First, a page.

Comparison of modified starch and Quillaja saponins in the formation and stabilization of flavor nanoemulsions

Jian Zhang, Lu Bing, Gary A Reineccius

Research output: Contribution to journalArticle

33 Citations (Scopus)

Abstract

Abstract Modified starch (MS) and Quillaja saponins (QS) were compared to fabricate and stabilize orange oil nanoemulsions using microfluidization. Ester gum (EG) was incorporated in the oil phase at variable proportions (0-60%) as Ostwald ripening inhibitor and viscosity modifier. Optimal viscosity ratios of dispersed to continuous phase (η dc ) were identified as 0.8-3.1 and 2.1-3.3 with MS and QS as emulsifier, respectively. QS was found superior to MS in fabricating nanoemulsion with smallest MDD of 69 nm and turbidity of 102 NTU at 0.05% of dispersed phase. With EG incorporated in the oil phase, QS stabilized nanoemulsions were stable during 2 weeks of storage at 23°C; whereas MS stabilized nanoemulsions showed significant increases in MDD and turbidity. Zeta potential measurements showed QS imparted higher droplet charge (>-20 mV) than MS (<-5 mV) at pH 3.6 indicating MS stabilized nanoemulsions were destabilized by coalescence due to insufficient interfacial charge.

Original languageEnglish (US)
Article number17760
Pages (from-to)53-59
Number of pages7
JournalFood Chemistry
Volume192
DOIs
StatePublished - Feb 1 2016

Fingerprint

Quillaja Saponins
Quillaja
nanoemulsions
modified starch
Flavors
saponins
Starch
flavor
Stabilization
Turbidity
Viscosity
turbidity
oils
Oils
viscosity
esters
Dilatation and Curettage
Ostwald ripening
emulsifiers
Zeta potential

Keywords

  • Modified starch
  • Nanoemulsions
  • Orange oil
  • Quillaja saponins
  • Stability
  • Turbidity

Cite this

Comparison of modified starch and Quillaja saponins in the formation and stabilization of flavor nanoemulsions. / Zhang, Jian; Bing, Lu; Reineccius, Gary A.

In: Food Chemistry, Vol. 192, 17760, 01.02.2016, p. 53-59.

Research output: Contribution to journalArticle

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abstract = "Abstract Modified starch (MS) and Quillaja saponins (QS) were compared to fabricate and stabilize orange oil nanoemulsions using microfluidization. Ester gum (EG) was incorporated in the oil phase at variable proportions (0-60{\%}) as Ostwald ripening inhibitor and viscosity modifier. Optimal viscosity ratios of dispersed to continuous phase (η d /η c ) were identified as 0.8-3.1 and 2.1-3.3 with MS and QS as emulsifier, respectively. QS was found superior to MS in fabricating nanoemulsion with smallest MDD of 69 nm and turbidity of 102 NTU at 0.05{\%} of dispersed phase. With EG incorporated in the oil phase, QS stabilized nanoemulsions were stable during 2 weeks of storage at 23°C; whereas MS stabilized nanoemulsions showed significant increases in MDD and turbidity. Zeta potential measurements showed QS imparted higher droplet charge (>-20 mV) than MS (<-5 mV) at pH 3.6 indicating MS stabilized nanoemulsions were destabilized by coalescence due to insufficient interfacial charge.",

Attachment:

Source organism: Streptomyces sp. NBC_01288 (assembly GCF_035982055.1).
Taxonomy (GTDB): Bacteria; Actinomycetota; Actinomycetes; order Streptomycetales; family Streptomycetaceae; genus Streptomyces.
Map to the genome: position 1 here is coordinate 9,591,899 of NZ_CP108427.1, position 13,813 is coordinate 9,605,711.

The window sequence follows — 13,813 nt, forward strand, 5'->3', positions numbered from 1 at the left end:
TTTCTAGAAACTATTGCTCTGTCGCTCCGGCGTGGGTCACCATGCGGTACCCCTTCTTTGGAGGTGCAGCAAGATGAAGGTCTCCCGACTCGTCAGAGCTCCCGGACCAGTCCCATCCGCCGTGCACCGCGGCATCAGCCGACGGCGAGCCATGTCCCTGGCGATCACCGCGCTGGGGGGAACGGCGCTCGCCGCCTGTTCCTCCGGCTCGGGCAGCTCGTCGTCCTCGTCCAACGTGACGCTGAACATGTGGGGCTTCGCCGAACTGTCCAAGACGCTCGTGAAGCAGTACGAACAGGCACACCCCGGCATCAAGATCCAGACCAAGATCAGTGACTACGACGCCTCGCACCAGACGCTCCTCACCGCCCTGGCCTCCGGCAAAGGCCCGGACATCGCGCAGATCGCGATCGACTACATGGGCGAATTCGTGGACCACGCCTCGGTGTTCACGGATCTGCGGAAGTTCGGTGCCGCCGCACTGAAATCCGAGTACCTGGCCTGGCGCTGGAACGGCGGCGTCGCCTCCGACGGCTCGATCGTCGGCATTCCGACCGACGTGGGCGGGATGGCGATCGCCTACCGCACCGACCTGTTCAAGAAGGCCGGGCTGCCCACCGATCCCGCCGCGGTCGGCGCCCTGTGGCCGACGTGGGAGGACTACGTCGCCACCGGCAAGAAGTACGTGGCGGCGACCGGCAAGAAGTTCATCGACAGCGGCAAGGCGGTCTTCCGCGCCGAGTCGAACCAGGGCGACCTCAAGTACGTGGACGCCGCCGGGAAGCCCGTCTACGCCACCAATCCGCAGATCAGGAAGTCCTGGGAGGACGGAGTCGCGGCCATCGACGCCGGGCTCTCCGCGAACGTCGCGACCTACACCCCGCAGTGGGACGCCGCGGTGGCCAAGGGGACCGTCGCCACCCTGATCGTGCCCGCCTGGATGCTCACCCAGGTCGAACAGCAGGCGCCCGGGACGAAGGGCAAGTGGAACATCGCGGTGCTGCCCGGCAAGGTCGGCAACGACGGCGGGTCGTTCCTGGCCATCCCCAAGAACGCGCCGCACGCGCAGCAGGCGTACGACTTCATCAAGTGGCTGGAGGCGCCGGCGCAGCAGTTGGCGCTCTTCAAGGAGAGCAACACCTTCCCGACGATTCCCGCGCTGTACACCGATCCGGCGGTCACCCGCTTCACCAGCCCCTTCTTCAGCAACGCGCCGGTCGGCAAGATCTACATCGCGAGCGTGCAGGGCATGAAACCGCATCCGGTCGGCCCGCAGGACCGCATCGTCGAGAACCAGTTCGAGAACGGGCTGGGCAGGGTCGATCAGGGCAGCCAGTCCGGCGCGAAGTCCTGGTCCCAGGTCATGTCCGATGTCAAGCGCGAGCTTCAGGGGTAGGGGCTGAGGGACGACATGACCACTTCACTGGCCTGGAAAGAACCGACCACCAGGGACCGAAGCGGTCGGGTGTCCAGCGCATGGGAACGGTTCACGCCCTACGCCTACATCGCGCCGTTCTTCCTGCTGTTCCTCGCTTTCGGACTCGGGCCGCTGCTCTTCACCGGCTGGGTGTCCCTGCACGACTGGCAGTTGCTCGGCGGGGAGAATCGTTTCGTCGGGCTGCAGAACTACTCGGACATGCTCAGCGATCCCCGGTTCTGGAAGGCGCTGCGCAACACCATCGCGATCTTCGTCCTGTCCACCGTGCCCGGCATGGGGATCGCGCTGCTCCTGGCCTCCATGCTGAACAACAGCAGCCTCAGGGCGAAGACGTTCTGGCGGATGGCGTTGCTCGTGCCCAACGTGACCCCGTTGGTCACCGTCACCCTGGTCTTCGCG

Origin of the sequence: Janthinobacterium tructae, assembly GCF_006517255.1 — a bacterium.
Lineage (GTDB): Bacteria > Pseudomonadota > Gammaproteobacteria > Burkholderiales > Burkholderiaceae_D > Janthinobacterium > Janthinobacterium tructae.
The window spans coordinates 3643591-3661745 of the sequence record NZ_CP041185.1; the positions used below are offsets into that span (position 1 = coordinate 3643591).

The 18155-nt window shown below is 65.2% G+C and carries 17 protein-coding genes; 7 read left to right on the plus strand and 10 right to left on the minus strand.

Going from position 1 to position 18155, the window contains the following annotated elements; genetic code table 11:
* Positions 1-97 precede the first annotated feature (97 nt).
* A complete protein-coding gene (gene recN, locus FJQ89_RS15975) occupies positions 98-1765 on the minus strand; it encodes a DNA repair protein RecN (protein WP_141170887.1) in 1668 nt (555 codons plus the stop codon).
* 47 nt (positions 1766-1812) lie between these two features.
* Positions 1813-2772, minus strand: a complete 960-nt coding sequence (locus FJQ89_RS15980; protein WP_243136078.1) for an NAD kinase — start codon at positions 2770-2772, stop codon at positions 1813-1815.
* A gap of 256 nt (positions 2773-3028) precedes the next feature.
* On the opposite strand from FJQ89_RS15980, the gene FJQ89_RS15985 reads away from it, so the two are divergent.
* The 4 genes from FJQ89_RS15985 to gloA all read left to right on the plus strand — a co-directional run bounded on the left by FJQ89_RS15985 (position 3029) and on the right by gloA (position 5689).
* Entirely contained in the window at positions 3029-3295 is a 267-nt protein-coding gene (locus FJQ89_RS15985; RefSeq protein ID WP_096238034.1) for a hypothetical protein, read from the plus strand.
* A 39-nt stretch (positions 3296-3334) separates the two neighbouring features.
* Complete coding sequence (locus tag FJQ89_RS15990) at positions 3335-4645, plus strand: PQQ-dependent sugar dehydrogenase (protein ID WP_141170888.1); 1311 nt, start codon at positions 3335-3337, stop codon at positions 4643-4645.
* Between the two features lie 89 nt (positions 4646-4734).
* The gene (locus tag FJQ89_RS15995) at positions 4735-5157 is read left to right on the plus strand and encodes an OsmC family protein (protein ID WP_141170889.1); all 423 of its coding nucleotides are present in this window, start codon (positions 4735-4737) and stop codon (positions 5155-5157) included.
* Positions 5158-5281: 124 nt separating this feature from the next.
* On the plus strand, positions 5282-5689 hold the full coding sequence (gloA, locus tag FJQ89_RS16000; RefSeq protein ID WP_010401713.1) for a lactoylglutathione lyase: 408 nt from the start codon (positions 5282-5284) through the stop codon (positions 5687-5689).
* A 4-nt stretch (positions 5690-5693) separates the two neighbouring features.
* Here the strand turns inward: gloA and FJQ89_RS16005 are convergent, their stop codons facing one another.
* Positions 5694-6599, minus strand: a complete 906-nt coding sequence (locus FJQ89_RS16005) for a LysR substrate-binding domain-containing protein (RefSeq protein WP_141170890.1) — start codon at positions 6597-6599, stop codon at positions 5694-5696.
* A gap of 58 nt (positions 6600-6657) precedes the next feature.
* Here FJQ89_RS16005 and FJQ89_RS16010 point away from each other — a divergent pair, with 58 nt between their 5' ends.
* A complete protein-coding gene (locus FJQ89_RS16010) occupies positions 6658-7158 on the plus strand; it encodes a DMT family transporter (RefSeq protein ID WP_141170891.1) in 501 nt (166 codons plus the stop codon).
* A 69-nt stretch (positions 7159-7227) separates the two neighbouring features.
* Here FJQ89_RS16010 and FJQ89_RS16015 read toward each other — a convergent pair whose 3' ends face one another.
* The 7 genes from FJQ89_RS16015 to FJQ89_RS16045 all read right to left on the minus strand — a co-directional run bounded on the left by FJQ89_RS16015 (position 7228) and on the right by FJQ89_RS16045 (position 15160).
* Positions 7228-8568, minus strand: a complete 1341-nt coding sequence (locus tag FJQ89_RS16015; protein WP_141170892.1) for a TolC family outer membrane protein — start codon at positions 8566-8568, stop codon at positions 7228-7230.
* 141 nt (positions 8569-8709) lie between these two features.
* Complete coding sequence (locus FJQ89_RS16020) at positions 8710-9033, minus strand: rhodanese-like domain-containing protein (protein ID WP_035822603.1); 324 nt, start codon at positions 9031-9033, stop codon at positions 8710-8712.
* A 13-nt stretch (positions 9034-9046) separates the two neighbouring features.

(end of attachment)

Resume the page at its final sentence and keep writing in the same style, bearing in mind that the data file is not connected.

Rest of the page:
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N2 - Abstract Modified starch (MS) and Quillaja saponins (QS) were compared to fabricate and stabilize orange oil nanoemulsions using microfluidization. Ester gum (EG) was incorporated in the oil phase at variable proportions (0-60%) as Ostwald ripening inhibitor and viscosity modifier. Optimal viscosity ratios of dispersed to continuous phase (η d /η c ) were identified as 0.8-3.1 and 2.1-3.3 with MS and QS as emulsifier, respectively. QS was found superior to MS in fabricating nanoemulsion with smallest MDD of 69 nm and turbidity of 102 NTU at 0.05% of dispersed phase. With EG incorporated in the oil phase, QS stabilized nanoemulsions were stable during 2 weeks of storage at 23°C; whereas MS stabilized nanoemulsions showed significant increases in MDD and turbidity. Zeta potential measurements showed QS imparted higher droplet charge (>-20 mV) than MS (<-5 mV) at pH 3.6 indicating MS stabilized nanoemulsions were destabilized by coalescence due to insufficient interfacial charge.

AB - Abstract Modified starch (MS) and Quillaja saponins (QS) were compared to fabricate and stabilize orange oil nanoemulsions using microfluidization. Ester gum (EG) was incorporated in the oil phase at variable proportions (0-60%) as Ostwald ripening inhibitor and viscosity modifier. Optimal viscosity ratios of dispersed to continuous phase (η d /η c ) were identified as 0.8-3.1 and 2.1-3.3 with MS and QS as emulsifier, respectively. QS was found superior to MS in fabricating nanoemulsion with smallest MDD of 69 nm and turbidity of 102 NTU at 0.05% of dispersed phase. With EG incorporated in the oil phase, QS stabilized nanoemulsions were stable during 2 weeks of storage at 23°C; whereas MS stabilized nanoemulsions showed significant increases in MDD and turbidity. Zeta potential measurements showed QS imparted higher droplet charge (>-20 mV) than MS (<-5 mV) at pH 3.6 indicating MS stabilized nanoemulsions were destabilized by coalescence due to insufficient interfacial charge.

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